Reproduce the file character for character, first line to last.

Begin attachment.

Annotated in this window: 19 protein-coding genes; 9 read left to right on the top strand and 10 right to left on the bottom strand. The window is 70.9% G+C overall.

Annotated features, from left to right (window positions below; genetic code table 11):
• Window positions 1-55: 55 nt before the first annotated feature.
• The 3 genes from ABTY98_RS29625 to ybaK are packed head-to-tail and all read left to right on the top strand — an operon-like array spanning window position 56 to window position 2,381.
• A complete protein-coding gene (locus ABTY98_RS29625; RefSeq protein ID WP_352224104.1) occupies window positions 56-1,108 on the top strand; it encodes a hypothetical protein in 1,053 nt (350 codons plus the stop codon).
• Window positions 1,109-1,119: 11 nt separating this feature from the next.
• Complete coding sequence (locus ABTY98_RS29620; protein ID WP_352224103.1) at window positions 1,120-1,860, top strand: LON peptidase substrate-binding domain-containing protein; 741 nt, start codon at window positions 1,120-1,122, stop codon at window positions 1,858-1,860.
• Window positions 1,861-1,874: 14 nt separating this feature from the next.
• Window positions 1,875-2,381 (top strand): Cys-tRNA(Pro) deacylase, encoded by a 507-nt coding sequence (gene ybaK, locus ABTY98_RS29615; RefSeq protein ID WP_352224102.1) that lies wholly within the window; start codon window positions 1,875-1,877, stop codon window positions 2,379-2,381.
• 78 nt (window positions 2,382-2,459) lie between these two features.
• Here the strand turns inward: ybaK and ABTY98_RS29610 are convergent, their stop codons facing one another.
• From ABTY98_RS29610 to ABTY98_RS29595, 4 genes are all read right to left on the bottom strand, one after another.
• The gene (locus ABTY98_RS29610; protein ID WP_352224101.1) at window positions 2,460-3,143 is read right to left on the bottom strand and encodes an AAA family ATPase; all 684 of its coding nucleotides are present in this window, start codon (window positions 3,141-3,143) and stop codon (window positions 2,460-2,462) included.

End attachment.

Annotated in this window: 19 protein-coding genes; 9 read left to right on the top strand and 10 right to left on the bottom strand. The window is 70.9% G+C overall.

Annotated features, from left to right (window positions below; genetic code table 11):
• Window positions 1-55: 55 nt before the first annotated feature.
• The 3 genes from ABTY98_RS29625 to ybaK are packed head-to-tail and all read left to right on the top strand — an operon-like array spanning window position 56 to window position 2,381.
• A complete protein-coding gene (locus ABTY98_RS29625; RefSeq protein ID WP_352224104.1) occupies window positions 56-1,108 on the top strand; it encodes a hypothetical protein in 1,053 nt (350 codons plus the stop codon).
• Window positions 1,109-1,119: 11 nt separating this feature from the next.
• Complete coding sequence (locus ABTY98_RS29620; protein ID WP_352224103.1) at window positions 1,120-1,860, top strand: LON peptidase substrate-binding domain-containing protein; 741 nt, start codon at window positions 1,120-1,122, stop codon at window positions 1,858-1,860.
• Window positions 1,861-1,874: 14 nt separating this feature from the next.
• Window positions 1,875-2,381 (top strand): Cys-tRNA(Pro) deacylase, encoded by a 507-nt coding sequence (gene ybaK, locus ABTY98_RS29615; RefSeq protein ID WP_352224102.1) that lies wholly within the window; start codon window positions 1,875-1,877, stop codon window positions 2,379-2,381.
• 78 nt (window positions 2,382-2,459) lie between these two features.
• Here the strand turns inward: ybaK and ABTY98_RS29610 are convergent, their stop codons facing one another.
• From ABTY98_RS29610 to ABTY98_RS29595, 4 genes are all read right to left on the bottom strand, one after another.
• The gene (locus ABTY98_RS29610; protein ID WP_352224101.1) at window positions 2,460-3,143 is read right to left on the bottom strand and encodes an AAA family ATPase; all 684 of its coding nucleotides are present in this window, start codon (window positions 3,141-3,143) and stop codon (window positions 2,460-2,462) included.